COMPLEX: Participation of women in science must be increased.  Picture: Jason Boud
COMPLEX: Participation of women in science must be increased. Picture: Jason Boud
COMPLEX: Participation of women in science must be increased.  Picture: Jason Boud
COMPLEX: Participation of women in science must be increased. Picture: Jason Boud
There have been two important landmarks for women in science this year: first, astronomy trailblazer Vera Rubin died, and second, the 18th anniversary of Larry Summers’ (in)famous speech as president of Harvard University.

Rubin discovered evidence for the existence of dark matter. Summers suggested that the under-representation of women in science and engineering could be due to a “different availability of aptitude at the high end and innate genetic differences in the brain of men and women”.

His theory ignored systemic patterns of discrimination and socialisation that breed inequality. It was also a galvanising slap that led to a significant rise in initiatives for increasing the number of women in the male-dominated fields of science, technology, engineering and maths (STEM). But the problem persists. While women earn 41% of PhDs, they make up a scant 28% of tenure-track faculty at universities.

Disciplines like biology and psychology enjoy greater gender parity than computer science or engineering. And, countries like Portugal, the UK, and Germany have solid women in science training programmes. In Germany, Angela Merkel, a physicist, has broken the ultimate glass ceiling having served as chancellor for over a decade. Some institutions and granting agencies are also beginning to offer family leave, provide child-care facilities, and stop the tenure clock when women fall pregnant or need to care for elderly or sick family members.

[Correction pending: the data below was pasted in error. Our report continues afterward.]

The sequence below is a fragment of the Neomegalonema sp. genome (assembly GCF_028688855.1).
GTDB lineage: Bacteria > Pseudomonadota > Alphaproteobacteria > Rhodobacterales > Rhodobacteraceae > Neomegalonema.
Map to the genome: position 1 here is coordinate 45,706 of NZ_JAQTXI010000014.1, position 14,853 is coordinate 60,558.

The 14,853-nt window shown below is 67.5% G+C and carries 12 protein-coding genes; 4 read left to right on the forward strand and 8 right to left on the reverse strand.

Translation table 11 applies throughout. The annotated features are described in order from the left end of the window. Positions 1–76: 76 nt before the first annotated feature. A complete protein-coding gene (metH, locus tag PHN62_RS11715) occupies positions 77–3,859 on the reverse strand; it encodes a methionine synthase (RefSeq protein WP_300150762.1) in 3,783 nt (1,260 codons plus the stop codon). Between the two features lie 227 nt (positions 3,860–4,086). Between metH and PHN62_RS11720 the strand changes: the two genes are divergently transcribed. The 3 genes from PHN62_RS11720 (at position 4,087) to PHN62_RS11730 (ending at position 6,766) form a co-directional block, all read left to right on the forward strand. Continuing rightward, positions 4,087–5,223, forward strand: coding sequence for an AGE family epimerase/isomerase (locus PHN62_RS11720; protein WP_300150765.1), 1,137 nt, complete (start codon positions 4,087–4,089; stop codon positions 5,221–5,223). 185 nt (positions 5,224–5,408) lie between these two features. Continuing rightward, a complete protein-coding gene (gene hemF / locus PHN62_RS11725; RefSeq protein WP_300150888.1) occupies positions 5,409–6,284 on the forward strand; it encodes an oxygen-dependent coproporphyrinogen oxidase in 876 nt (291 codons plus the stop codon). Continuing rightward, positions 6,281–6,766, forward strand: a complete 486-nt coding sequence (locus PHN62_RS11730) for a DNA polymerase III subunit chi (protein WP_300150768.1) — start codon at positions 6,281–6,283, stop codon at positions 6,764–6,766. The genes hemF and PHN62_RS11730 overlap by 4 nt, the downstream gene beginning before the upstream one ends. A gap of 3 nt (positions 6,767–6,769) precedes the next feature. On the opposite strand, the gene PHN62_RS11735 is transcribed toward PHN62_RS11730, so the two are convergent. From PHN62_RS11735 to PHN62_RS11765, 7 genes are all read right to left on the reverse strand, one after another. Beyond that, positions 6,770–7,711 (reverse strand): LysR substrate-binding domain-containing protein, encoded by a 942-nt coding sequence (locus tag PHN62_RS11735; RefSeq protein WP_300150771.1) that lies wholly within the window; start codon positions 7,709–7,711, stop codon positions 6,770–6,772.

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Disciplines like biology and psychology enjoy greater gender parity than computer science or engineering
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The problem of women in STEM is complex. In many regions of the world women still find themselves in situations similar to the youngest Nobel Peace Prize winner, Malala Yousafzai, where education is a risk to their life. To strike the right balance to bridge the STEM gender gap, we must first accept that such a gap exists, and then identify sustainable solutions to tackle the problem. These solutions have to appeal not only to women, but must also benefit men and the scientific enterprise at large.

Proactive measures must be used to recruit female talent into STEM. Camps that design, develop and launch digital learning games would get young women computing and thinking entrepreneurially. Participants would learn how to code, design and develop learning games about any STEM topic, and how to launch the game on the web or via a Kickstarter campaign.

Similarly, “fab labs” and “makerspaces” can highlight creativity, discovery and inquiry and boost female students’ confidence. Lesson plans can be developed from these informal activities to guide proactive instruction in schools and universities. In addition, establishing councils of advisers that mentor students would provide young women with role models.

Diversity is essential in science. It recruits new ideas, different perspectives and fresh approaches to problem-solving. We have to increase the participation of women in science at multiple layers, in academic institutions, government agencies and industry to quell societal norms.

Ivana Gadjanski is research assistant professor, Innovation Centre at Faculty of Mechanical Engineering, University of Belgrade; Mandë Holford is associate professor, Chemical Biology, Hunter College, City University of New York; Maryam Zaringhalam is post-doctoral fellow, The Rockefeller University